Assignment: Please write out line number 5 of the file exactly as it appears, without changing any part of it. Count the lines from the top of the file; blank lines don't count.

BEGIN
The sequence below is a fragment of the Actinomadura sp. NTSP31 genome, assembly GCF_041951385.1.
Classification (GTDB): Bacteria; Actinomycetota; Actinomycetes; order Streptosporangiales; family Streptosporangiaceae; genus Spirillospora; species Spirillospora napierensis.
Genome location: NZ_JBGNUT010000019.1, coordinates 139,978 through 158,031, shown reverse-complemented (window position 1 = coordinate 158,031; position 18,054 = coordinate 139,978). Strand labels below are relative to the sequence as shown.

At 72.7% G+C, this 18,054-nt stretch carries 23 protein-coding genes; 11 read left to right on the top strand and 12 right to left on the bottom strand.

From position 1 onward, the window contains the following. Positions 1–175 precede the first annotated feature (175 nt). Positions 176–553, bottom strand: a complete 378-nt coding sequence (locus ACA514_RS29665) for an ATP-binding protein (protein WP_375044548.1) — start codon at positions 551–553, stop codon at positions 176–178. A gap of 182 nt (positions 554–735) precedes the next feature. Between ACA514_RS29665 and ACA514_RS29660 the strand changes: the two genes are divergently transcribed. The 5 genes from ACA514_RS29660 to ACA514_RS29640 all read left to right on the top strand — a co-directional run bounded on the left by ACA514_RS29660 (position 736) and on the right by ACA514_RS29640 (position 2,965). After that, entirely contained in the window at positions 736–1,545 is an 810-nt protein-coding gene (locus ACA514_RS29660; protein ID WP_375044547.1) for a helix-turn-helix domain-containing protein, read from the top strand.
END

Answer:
From position 1 onward, the window contains the following. Positions 1–175 precede the first annotated feature (175 nt). Positions 176–553, bottom strand: a complete 378-nt coding sequence (locus ACA514_RS29665) for an ATP-binding protein (protein WP_375044548.1) — start codon at positions 551–553, stop codon at positions 176–178. A gap of 182 nt (positions 554–735) precedes the next feature. Between ACA514_RS29665 and ACA514_RS29660 the strand changes: the two genes are divergently transcribed. The 5 genes from ACA514_RS29660 to ACA514_RS29640 all read left to right on the top strand — a co-directional run bounded on the left by ACA514_RS29660 (position 736) and on the right by ACA514_RS29640 (position 2,965). After that, entirely contained in the window at positions 736–1,545 is an 810-nt protein-coding gene (locus ACA514_RS29660; protein ID WP_375044547.1) for a helix-turn-helix domain-containing protein, read from the top strand.